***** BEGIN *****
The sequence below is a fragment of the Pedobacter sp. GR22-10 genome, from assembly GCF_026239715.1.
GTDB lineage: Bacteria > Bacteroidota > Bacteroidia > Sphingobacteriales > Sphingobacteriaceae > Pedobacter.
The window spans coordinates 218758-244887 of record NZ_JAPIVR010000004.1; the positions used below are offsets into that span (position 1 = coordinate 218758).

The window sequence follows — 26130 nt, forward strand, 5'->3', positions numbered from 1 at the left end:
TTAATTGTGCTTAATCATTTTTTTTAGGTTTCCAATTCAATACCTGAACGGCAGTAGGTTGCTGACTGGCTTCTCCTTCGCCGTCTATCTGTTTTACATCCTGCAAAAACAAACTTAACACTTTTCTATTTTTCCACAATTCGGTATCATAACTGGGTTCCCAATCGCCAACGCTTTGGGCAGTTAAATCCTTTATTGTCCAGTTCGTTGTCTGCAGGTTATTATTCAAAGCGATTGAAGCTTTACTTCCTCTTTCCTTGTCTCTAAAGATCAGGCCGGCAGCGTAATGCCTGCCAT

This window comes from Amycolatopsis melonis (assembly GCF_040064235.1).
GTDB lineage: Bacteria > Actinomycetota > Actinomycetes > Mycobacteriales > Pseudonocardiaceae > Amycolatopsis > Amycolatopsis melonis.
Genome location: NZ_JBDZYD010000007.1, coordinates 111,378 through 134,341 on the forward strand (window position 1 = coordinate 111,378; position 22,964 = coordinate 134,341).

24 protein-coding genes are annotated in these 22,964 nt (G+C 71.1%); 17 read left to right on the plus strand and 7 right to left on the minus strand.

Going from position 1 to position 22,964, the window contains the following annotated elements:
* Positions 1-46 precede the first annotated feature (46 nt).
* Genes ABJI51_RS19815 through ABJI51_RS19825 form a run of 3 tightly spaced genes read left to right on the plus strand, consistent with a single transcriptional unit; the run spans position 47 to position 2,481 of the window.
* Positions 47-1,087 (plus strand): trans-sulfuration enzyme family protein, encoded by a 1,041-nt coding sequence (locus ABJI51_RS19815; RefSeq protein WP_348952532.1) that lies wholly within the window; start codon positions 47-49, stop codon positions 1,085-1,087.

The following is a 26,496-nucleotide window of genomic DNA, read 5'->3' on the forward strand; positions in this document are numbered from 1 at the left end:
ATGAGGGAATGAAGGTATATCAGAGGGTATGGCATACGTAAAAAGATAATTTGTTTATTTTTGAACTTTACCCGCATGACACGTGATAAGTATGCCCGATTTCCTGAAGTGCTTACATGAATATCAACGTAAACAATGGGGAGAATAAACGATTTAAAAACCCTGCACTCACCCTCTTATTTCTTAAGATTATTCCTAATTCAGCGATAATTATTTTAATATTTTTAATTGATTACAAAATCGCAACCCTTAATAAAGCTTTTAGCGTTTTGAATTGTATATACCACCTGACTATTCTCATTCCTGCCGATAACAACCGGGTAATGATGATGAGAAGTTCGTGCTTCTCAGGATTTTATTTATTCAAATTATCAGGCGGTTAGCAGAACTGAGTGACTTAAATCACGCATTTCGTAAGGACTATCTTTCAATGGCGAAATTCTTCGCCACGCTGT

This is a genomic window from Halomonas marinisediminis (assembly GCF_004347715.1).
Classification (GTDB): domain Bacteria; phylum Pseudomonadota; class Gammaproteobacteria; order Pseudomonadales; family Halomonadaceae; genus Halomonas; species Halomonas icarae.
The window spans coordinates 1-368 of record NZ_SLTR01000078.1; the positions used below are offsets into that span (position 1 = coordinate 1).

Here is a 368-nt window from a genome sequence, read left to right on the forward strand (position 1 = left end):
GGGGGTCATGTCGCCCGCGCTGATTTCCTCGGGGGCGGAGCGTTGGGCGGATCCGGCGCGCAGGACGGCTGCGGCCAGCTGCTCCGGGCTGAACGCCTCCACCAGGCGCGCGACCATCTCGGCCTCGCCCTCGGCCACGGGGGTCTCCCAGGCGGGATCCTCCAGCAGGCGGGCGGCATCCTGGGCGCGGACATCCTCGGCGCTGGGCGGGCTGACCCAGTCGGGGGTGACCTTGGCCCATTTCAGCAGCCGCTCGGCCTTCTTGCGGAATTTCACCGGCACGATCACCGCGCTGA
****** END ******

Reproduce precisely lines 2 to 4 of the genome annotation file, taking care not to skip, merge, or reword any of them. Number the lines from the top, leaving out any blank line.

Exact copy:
GTDB lineage: Bacteria > Bacteroidota > Bacteroidia > Sphingobacteriales > Sphingobacteriaceae > Pedobacter.
The window spans coordinates 218758-244887 of record NZ_JAPIVR010000004.1; the positions used below are offsets into that span (position 1 = coordinate 218758).

The window sequence follows — 26130 nt, forward strand, 5'->3', positions numbered from 1 at the left end: